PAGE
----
Victor Carlstrom

  • Whistleblower

    May 7, 1984


    Gothenburg, Sweden


    40 Years Old



    Other Information

    Occupation Whistleblower, Internet personality, Founder of Vinacossa Enterprises
    Nationality Swedish
    Known For Victor X
    Vinacossa Enterprises
    Education Stiftelsen Försäkringshögskolan


    Victor Carlstrom born May 7, 1984, is the first Swedish citizen granted asylum in the United States, best known as a Whistleblower who filed a 4.2 billion U.S dollar lawsuit against Swedish authorities, Swedbank, Folksam, Skandinaviska Enskilda Banken, the director general for Swedbank Jens Henriksson, the head of Swedish Central Bank Erik Thedéen, the head of Swedish tax agency Katrin Westling Palm. The lawsuit was filed in federal court in the Southern District of New York. Victor Carlstrom has also made headlines in the news over his social media content where he has been a controversial character, with verified accounts on Twitter and Instagram with over 1.1 million followers.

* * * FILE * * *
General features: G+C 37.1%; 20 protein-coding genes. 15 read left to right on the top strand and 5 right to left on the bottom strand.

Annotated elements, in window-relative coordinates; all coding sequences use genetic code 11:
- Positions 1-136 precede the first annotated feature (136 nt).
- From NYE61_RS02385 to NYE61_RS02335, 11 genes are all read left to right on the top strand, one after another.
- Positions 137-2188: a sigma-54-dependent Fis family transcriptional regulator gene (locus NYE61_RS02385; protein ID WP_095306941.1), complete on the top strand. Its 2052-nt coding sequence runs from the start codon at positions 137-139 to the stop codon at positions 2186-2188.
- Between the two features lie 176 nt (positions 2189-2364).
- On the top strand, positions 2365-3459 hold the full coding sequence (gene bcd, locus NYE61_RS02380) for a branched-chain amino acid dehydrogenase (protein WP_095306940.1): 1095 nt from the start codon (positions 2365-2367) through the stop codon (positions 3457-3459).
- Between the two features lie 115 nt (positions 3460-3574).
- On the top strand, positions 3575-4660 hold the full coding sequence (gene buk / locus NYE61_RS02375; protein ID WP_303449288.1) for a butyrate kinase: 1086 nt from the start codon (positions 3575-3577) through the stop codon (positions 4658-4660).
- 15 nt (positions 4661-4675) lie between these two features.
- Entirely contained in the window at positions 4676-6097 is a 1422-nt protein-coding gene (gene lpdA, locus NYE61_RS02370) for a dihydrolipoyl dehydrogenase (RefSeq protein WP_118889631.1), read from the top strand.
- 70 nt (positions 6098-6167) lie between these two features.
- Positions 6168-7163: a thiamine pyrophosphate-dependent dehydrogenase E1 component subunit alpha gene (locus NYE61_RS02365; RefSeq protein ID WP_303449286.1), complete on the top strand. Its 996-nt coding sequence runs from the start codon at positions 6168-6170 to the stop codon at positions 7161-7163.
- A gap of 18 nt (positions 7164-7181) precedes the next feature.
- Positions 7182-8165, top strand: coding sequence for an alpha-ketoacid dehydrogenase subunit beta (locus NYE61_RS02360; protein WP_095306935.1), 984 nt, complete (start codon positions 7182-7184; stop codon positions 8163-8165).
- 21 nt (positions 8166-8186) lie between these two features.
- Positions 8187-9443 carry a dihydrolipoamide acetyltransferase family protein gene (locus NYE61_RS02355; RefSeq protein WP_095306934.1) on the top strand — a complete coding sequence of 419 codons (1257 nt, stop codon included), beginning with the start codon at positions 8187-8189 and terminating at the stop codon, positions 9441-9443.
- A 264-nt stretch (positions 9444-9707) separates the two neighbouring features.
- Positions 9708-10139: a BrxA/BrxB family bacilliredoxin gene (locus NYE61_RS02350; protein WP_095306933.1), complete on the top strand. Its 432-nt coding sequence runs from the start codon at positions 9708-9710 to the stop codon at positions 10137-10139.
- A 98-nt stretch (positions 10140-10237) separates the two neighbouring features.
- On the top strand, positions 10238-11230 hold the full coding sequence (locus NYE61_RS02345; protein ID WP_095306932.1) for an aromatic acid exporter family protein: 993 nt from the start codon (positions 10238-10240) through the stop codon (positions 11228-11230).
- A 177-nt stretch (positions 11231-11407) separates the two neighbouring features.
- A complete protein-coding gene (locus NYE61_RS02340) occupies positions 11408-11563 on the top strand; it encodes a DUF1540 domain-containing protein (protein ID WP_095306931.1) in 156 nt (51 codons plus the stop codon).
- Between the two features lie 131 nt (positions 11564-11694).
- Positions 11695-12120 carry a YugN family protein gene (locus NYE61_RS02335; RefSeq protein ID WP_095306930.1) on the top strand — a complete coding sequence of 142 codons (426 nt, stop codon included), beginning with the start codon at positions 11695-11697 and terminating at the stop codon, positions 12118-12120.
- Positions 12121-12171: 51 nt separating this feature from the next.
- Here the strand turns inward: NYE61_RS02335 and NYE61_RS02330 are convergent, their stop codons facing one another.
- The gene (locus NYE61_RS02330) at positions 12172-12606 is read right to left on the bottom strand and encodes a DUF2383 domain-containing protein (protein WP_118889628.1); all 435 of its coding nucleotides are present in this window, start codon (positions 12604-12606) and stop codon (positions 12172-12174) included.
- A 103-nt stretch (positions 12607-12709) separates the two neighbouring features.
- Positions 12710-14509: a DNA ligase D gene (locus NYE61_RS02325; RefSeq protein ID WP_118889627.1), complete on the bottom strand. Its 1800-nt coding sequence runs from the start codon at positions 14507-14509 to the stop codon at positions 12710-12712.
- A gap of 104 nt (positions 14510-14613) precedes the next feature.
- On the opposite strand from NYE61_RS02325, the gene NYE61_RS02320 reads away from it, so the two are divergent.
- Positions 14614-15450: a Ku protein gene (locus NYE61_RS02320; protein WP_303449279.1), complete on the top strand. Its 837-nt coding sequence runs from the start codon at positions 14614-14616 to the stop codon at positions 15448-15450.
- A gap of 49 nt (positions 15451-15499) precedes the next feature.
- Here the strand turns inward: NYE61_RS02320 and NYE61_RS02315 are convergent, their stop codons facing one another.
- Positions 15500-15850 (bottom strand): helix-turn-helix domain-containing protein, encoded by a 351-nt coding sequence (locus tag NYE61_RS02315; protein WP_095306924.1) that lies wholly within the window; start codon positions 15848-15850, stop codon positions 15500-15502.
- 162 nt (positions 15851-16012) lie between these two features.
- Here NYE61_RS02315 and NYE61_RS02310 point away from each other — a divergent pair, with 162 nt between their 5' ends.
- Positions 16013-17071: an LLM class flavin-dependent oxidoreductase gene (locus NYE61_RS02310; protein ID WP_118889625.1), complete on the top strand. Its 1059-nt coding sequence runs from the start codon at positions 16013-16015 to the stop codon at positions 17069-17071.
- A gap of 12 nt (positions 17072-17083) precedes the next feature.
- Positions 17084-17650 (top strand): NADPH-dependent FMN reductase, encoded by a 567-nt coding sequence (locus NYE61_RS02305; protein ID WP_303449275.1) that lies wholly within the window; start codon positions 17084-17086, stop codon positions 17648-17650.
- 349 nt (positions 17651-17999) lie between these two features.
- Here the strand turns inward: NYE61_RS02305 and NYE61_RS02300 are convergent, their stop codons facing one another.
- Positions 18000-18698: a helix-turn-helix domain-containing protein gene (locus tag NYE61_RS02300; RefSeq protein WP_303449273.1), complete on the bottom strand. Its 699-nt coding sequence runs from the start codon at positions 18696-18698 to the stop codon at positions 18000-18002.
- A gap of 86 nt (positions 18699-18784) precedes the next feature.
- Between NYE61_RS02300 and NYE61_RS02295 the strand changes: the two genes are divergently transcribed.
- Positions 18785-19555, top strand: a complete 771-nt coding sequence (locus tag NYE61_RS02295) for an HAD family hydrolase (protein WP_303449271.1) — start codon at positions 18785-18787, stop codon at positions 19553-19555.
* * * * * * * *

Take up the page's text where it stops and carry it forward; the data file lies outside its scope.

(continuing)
Victor X is a financial broker and became a leading investor for Folksam, an insurance and finance company. Carlstrom handled over ten thousand clients and 200 employees for multiple US-based and European banks.

    Victor Carlstrom founded an investment company named Vinacossa Enterprises, headquartered in Nicosia, Cyprus, in 2013.

    During his tenure, Carlstrom discovered money laundering activities at Folksam. He reported it to Swedbank’s CEO, Jens Henriksson, and was terminated and blacklisted. Later, he reported against Folksam, and Swedish government agencies Carlstrom claimed that Folksam, government officials, and Swedbank infiltrated the biggest international scheme for money laundering in history. In 2019, Carlstrom filed a lawsuit of $4.2 billion for RICO Act crimes before a court in New York City.

    Victor Carlstrom received wide coverage as a Whistleblower after the international lawsuit gained recognition He faced multiple investigation trials after the accusation. The accused companies and government agencies defended the lawsuit by hiring three international law firms.


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